Thirty years ago, travel industry veteran Michael West traded the bustle of London for a quieter existence in southwest England. Upon his move, West began a daily ritual he still cherishes: long walks among the sheep on his Dorset farm. West enjoyed those walks so much that he wanted to find a way to share, and expand on, the experience with others. And so, in 1984, after much collaboration with his business partner, The Wayfarers — one of the world's most respected walking tour companies — was born.
"I have to say it was certainly not business acumen — it was pure luck!" admits West, who effuses typical British charm with a mischievous twinkle in his eye. "I didn't have any idea of what would happen. This is more of a way of life for us. We do it because we love it."
Over nearly three decades, the company has found its niche by offering an authentic experience that combines breathtaking geography with local culture and a dose of daily exercise. Tours are offered in 20 countries over four continents, and groups are limited to 12 people. There are no chain restaurants or hotels. Instead, you'll hang up your hiking boots in places like Italian castles and the lavish home of Jane Austen's family friends, and feast on regional fare in pubs and even the homes of locals.
For the athletic elite: Don't get too hung up on the word "walking" (isn't that all hiking is anyway?). Tours can cover up to 16 miles a day, with lots of ups and downs (don't forget the extra moleskin). The most rigorous are the Coast to Coast walk in England, which spans 85 miles from Cumbria to Yorkshire; Cinque Terra in Italy, where you'll navigate the craggy Italian Riviera and hundreds of stone steps; and Slovakia, and up-and-coming Eurpean hotspot with rugged landscapes. You can also schedule in extra activities horseback riding or paragliding.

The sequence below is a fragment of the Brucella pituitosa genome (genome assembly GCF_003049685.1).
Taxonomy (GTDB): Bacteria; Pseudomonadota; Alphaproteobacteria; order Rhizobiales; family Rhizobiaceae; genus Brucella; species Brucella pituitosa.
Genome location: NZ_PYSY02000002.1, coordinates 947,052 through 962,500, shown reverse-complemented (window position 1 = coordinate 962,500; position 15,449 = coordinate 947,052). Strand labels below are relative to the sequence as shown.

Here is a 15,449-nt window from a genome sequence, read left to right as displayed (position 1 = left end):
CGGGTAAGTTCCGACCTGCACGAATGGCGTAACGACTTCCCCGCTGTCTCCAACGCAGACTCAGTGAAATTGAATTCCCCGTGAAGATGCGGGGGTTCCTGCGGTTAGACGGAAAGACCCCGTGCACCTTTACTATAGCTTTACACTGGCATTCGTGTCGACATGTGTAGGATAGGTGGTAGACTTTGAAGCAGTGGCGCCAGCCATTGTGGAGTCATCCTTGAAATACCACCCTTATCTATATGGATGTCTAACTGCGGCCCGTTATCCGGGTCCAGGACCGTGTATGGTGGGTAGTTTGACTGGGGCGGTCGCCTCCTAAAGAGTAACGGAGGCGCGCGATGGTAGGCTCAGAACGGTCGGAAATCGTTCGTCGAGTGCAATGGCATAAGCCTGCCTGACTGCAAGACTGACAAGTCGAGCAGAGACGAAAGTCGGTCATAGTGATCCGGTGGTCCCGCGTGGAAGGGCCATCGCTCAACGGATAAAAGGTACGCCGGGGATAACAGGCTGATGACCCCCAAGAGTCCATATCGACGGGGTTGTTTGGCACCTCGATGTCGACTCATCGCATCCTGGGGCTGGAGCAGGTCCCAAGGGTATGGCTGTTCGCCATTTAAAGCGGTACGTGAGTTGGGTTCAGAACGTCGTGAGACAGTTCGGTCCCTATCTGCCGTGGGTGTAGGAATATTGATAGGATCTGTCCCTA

Still, West vows that the company will never venture too far from the vision it was founded upon to compete with the hectic adrenaline-fests that too many outfitters strive for these days.
"When you drive through a countryside, or you're on a bus or a train, you want to get out and see it, touch it, smell it," he says. "And walking gives us that, doesn't it?"
Prices start at $3,595, including meals, accommodation, some alcohol and admittance fees.